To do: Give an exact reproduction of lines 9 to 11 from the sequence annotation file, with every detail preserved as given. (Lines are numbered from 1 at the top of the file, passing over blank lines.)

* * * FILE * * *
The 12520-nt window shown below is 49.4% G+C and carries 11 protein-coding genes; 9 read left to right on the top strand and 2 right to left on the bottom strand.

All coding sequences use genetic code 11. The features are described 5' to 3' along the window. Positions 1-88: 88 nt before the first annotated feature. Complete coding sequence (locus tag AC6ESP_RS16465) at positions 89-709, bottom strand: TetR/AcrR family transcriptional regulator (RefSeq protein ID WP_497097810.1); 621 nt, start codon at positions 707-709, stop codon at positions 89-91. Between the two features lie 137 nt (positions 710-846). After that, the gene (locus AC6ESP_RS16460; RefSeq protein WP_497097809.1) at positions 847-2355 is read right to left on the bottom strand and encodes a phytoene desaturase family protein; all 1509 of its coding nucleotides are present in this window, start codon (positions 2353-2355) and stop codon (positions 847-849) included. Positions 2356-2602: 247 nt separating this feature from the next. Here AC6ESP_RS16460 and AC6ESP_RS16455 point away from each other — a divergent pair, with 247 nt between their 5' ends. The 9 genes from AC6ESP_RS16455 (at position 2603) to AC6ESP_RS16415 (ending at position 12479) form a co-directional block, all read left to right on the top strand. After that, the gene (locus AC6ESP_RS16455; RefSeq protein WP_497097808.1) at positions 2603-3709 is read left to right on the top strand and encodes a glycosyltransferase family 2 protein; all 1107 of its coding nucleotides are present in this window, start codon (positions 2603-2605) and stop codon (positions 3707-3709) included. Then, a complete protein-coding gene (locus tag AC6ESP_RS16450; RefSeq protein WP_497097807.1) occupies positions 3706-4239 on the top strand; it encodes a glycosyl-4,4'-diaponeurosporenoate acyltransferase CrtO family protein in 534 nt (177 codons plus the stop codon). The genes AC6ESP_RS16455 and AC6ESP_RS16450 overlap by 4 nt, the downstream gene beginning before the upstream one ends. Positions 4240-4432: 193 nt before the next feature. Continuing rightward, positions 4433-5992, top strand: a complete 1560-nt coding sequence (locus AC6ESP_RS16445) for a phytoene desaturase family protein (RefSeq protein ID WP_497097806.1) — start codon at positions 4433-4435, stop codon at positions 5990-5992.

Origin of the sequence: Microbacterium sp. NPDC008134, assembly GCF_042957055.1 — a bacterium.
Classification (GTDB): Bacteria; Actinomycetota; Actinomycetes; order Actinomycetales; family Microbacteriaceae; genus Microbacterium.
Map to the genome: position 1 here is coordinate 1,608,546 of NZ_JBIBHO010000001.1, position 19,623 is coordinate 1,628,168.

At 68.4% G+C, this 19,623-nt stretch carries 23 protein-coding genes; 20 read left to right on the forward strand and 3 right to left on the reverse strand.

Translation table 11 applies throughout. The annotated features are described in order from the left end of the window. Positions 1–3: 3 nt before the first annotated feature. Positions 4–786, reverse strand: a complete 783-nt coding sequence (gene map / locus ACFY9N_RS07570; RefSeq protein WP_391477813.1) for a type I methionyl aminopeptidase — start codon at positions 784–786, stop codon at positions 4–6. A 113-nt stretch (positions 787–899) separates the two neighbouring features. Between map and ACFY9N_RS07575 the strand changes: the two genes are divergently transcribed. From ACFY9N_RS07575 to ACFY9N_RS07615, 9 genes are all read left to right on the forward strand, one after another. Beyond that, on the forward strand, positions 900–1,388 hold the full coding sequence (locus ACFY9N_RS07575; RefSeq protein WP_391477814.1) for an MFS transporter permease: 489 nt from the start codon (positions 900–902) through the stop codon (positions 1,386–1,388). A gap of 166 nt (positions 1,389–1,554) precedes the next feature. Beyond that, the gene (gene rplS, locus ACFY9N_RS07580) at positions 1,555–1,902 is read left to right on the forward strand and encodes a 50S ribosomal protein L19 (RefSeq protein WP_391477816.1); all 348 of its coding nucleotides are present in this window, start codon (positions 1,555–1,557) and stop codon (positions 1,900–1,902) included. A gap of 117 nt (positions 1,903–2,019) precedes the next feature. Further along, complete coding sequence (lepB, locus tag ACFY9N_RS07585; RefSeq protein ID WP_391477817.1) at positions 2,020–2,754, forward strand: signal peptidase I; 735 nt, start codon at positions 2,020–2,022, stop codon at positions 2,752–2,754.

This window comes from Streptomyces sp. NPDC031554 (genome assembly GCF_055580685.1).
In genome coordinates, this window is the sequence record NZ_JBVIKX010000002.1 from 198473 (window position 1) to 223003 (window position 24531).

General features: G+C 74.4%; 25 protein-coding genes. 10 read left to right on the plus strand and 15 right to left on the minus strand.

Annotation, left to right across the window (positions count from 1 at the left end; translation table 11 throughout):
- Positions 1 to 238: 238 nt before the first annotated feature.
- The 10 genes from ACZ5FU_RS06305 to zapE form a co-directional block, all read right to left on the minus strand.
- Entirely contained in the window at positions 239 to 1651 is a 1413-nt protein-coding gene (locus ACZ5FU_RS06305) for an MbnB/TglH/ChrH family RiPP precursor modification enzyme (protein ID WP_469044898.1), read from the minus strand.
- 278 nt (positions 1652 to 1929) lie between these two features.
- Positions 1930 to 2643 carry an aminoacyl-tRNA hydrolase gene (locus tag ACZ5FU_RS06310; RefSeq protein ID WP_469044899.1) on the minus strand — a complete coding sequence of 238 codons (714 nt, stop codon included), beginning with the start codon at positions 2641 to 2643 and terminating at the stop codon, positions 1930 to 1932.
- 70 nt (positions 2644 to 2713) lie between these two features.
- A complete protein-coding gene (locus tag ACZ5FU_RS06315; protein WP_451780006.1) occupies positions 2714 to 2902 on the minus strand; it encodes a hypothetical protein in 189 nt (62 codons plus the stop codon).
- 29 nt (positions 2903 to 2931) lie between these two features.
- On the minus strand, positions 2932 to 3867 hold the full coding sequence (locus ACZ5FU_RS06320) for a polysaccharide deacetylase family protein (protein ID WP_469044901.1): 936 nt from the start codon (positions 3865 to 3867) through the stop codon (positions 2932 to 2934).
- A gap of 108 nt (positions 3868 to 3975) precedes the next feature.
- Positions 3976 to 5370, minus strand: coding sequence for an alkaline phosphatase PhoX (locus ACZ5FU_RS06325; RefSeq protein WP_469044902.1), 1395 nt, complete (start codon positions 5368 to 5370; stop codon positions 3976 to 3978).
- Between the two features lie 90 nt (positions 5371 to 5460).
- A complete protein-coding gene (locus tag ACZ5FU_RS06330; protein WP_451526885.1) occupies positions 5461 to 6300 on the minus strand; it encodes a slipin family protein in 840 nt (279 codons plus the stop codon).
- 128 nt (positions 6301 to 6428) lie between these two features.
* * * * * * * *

In genome coordinates, this window is the sequence record NZ_JBVIKX010000002.1 from 198473 (window position 1) to 223003 (window position 24531).

General features: G+C 74.4%; 25 protein-coding genes. 10 read left to right on the plus strand and 15 right to left on the minus strand.

Annotation, left to right across the window (positions count from 1 at the left end; translation table 11 throughout):